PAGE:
From left: The galley kitchen redesign included a more efficient layout, custom off-white cabinetry and a colorful tile backsplash; The powder room; A view of the living room//all photos by Jay Green.
A neutral palette in the main living space allows the color to come from the extensive art collection.
MLT: How much of an adjustment was it for you moving from Center City to the Main Line?
ML: This condo is perfect. We’re in the back corner of the building, so it feels like it’s very private. We have windows on two sides and we look out to trees. It feels like a little house to me. The condo is in a perfect location, within walking distance of Suburban Square. We have dogs, so we can walk them. It’s also less than 10 miles to drive into the city. This area is like a mini Center City to me, and I liked that. We have the best of both worlds.
MLT: It’s rare to find a bi-level condo on the Main Line.
ML: The bi-level definitely helps in making it feel like a house more than a condo. We have private space and public space. We like to entertain, and we have people over a lot. Everyone stays in the main living room or the deck when the weather is nice. We have the public space downstairs, and then upstairs is the bedroom, dressing room and study.
MLT: What was the condition of the condo when you bought it? Did it need many upgrades?
ML: This building was built in 1984. It’s post-modern architecture. We bought the condo almost 10 years ago. We had to redo the kitchen, master bathroom and powder room because those rooms were all original. We put in hardwood floors throughout, along with new closets, lighting and hardware. I liked buying a place that hadn’t been re-decorated too much because I didn’t want to buy someone else’s decorating. I wanted to do my own.
A vintage poster collection is on display in the dining area.
MLT: Were you worried about making design decisions with your partner?
ML: This place was definitely bigger than our last condo. We went from 800 square feet to 1,200 square feet. I always lived in small homes, but designed big ones. I knew we needed to buy more furniture. For one, we didn’t have a proper dining table. Gregory told me that he had found a dining table that he had liked, and I knew I had one that I liked. I thought, here we go—this will be our first argument. Turns out we were looking at the exact same dining table. I was shocked. I knew then that we would be fine making design decisions together. Chances are if I like it, he’ll like it. We like collecting art and vintage posters. Where we have opinions that are the most diverse are usually on paintings, not on interior design per se, like furniture and rugs. When you pick a painting, it’s a personal decision, so it’s not surprising that we have different opinions.
MLT: Your open living-dining room space is the main room to make an impact in the condo. How would you best describe its style?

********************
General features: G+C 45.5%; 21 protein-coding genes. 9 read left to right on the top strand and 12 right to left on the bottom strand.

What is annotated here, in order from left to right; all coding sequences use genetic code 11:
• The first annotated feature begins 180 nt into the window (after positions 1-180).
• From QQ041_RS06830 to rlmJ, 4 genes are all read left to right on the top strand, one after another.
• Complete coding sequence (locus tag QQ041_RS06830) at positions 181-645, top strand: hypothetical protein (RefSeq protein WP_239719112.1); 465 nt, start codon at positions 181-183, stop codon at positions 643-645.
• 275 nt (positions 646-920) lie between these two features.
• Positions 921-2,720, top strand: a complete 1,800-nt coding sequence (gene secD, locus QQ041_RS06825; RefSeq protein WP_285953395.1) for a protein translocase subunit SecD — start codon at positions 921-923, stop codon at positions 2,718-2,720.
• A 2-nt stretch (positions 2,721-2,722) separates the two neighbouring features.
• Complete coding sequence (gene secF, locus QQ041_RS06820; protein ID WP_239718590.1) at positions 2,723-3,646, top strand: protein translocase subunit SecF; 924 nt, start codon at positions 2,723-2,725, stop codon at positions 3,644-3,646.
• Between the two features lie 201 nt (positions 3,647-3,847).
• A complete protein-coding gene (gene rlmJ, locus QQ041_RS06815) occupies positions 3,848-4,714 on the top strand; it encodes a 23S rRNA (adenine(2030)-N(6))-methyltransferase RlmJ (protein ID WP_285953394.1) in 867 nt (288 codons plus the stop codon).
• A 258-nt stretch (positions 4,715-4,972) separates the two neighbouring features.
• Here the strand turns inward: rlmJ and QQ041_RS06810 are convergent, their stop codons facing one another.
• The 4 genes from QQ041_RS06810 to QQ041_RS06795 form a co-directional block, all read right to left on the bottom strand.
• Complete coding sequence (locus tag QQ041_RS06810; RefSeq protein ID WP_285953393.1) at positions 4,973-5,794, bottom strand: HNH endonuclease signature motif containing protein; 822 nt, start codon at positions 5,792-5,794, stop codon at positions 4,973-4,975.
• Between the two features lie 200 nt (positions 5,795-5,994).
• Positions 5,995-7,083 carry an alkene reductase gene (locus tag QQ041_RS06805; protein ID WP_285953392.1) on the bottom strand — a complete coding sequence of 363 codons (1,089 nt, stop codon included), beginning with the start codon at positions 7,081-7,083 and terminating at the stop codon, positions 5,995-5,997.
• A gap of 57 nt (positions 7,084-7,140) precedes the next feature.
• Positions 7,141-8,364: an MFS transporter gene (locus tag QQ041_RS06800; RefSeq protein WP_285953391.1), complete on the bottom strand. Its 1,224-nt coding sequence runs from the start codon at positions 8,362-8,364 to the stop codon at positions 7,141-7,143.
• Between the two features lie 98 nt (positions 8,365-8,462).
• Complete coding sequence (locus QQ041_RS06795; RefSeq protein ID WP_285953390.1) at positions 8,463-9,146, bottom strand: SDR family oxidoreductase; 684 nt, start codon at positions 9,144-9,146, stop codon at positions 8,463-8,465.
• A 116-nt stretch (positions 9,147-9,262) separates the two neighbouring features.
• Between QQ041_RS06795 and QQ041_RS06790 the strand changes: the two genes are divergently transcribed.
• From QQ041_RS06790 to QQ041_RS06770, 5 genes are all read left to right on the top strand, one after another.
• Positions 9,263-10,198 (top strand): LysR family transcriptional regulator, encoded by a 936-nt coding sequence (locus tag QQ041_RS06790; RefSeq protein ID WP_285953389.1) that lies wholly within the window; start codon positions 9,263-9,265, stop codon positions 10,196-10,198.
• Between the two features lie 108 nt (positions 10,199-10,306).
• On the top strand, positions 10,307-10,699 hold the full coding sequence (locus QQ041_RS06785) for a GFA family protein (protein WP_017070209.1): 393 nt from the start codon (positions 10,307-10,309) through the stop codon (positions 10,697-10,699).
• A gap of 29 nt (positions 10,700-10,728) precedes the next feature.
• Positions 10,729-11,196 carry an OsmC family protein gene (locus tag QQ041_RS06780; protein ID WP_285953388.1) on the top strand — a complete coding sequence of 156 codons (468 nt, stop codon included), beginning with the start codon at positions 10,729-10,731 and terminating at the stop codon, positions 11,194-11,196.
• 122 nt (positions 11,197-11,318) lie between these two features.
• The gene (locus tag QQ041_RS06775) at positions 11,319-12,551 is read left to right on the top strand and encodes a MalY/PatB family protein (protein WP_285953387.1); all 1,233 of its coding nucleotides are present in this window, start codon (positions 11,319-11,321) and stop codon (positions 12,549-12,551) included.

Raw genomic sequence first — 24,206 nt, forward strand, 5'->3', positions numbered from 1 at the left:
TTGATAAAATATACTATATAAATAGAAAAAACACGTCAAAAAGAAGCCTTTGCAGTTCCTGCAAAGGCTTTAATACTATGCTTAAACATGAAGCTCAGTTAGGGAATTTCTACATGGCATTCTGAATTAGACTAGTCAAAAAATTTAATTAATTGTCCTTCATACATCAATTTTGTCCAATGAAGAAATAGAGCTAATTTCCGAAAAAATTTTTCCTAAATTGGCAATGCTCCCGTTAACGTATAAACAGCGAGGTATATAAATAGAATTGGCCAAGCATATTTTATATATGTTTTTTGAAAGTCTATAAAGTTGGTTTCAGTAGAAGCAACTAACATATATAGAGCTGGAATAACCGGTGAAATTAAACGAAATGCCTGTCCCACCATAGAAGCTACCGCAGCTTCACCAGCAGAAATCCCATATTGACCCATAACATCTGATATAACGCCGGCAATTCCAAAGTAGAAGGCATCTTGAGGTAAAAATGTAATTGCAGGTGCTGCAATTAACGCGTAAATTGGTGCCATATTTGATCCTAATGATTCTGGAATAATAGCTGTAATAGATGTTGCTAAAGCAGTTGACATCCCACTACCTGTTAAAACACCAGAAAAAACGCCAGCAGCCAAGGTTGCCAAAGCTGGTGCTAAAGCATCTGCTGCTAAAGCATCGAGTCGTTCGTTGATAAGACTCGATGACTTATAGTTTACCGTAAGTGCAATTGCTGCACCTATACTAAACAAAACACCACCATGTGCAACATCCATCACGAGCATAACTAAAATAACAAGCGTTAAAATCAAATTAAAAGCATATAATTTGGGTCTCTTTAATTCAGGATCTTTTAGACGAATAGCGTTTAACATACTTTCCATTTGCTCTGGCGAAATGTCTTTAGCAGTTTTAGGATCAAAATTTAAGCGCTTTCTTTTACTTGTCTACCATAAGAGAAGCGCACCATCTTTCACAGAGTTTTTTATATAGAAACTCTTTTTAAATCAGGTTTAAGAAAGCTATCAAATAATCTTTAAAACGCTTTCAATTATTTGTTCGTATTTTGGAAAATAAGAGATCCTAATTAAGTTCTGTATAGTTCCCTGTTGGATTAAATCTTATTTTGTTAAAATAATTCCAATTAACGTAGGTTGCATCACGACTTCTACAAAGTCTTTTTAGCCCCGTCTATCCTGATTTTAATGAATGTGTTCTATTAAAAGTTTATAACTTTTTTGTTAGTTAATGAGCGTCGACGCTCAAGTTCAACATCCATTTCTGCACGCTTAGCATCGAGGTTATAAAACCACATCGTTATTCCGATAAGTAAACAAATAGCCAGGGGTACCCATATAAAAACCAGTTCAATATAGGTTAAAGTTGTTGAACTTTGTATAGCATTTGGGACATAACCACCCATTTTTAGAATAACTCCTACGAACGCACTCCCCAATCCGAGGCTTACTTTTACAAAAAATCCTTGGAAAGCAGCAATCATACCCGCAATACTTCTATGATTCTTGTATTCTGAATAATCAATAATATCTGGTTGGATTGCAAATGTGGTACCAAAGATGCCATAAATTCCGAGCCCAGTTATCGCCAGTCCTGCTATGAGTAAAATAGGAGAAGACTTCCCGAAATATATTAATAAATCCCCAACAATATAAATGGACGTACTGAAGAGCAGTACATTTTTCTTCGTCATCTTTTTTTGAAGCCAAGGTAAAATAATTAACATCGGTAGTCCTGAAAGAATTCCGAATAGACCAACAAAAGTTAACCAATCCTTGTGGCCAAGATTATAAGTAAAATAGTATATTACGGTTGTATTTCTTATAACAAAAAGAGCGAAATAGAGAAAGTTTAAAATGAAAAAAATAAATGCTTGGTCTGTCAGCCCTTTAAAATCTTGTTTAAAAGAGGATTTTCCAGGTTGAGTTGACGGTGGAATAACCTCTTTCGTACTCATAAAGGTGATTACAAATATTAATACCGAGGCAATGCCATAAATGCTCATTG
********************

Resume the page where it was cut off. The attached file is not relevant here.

ML: I’d say casual contemporary. When we first moved in, we had a lot of black leather and chrome furniture from the city. We moved it in, and it was fine for a while. Since we were nestled in the trees here, I thought I wanted to soften it up with lighter colors. I never went too bold with color in the space because I always thought the art should be the color. So a lot of things are neutral, other than pillows and a punch of color on the red ottoman and the two green chairs. Most of the colors come from the walls because it comes from the art. I never, ever find a painting that matches someone’s furniture. It has to sit well in the décor, but we don’t match art. Art is art. Art gets a free pass. It’s beautiful on its own and it should be. Buy something you love and you always find a place for it. In the living room area, most of the upholstery, including the yellow chair, the ottoman and the butterscotch leather sofa are all custom from my upholsterer. We do a lot of custom upholstery because we design it and we make it. It allows us to have more control over exactly what we want.
The master bedroom suite dominates the second floor of the bi-level condo.
MLT: The gallery wall of vintage posters in your dining room space makes such a great impact.
ML: I had seven large vintage posters in a previous condo. When I moved from that condo, I sold most of the collection to clients and friends. I was over the vintage posters. Years later, Gregory really liked the vintage posters and wanted to have some to display in our condo. I ended up re-buying some of the posters I had originally owned. That wall space was the perfect place to display our collection.
MLT: You redid the galley kitchen. Any tips for designing a small kitchen space?
ML: I love my galley kitchen even though it is small. It’s perfect for one person to work. The original kitchen was basically one wall. The range was on the same wall as the sink. I knew there had to be a better, more efficient layout for this kitchen. I made the distance between the countertops and the upper cabinets higher than normal to give it more breathing room. I went all the way to the ceiling with the cabinets for the additional space. The cabinets are off white. I wanted to keep it light and bright because of the size. The granite is dark green with a porcelain tile, green-gray floor that looks like soapstone. The real drama is the backsplash tile, which is colored mosaic glass.
MLT: Is it hard to believe that you’ll be celebrating living in the condo for a decade by the end of the year?
ML: Time has flown by. We absolutely love our condo. We love the location and everything that’s happening on the Main Line, like all the new restaurants opening. We simply love it here.
Interior Design: Marcello Luzi, WPL Interior Design, Ardmore, (215) 592-9570.